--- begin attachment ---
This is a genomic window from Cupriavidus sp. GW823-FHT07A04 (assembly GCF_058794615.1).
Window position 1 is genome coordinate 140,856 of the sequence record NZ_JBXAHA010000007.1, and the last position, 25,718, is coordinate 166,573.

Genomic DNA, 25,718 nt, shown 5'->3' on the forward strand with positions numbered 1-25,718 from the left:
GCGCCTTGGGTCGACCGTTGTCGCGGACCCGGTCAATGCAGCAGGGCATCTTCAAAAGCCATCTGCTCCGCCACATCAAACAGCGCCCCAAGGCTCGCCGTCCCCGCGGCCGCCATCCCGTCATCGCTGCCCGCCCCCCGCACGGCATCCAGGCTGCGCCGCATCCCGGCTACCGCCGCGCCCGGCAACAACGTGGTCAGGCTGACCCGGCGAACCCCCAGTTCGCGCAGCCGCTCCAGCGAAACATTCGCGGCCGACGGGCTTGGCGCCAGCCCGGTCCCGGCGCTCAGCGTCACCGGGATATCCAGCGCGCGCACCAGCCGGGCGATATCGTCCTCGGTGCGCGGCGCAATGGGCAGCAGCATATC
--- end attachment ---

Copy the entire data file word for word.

This is a genomic window from Cupriavidus sp. GW823-FHT07A04 (assembly GCF_058794615.1).
Window position 1 is genome coordinate 140,856 of the sequence record NZ_JBXAHA010000007.1, and the last position, 25,718, is coordinate 166,573.

Genomic DNA, 25,718 nt, shown 5'->3' on the forward strand with positions numbered 1-25,718 from the left:
GCGCCTTGGGTCGACCGTTGTCGCGGACCCGGTCAATGCAGCAGGGCATCTTCAAAAGCCATCTGCTCCGCCACATCAAACAGCGCCCCAAGGCTCGCCGTCCCCGCGGCCGCCATCCCGTCATCGCTGCCCGCCCCCCGCACGGCATCCAGGCTGCGCCGCATCCCGGCTACCGCCGCGCCCGGCAACAACGTGGTCAGGCTGACCCGGCGAACCCCCAGTTCGCGCAGCCGCTCCAGCGAAACATTCGCGGCCGACGGGCTTGGCGCCAGCCCGGTCCCGGCGCTCAGCGTCACCGGGATATCCAGCGCGCGCACCAGCCGGGCGATATCGTCCTCGGTGCGCGGCGCAATGGGCAGCAGCATATC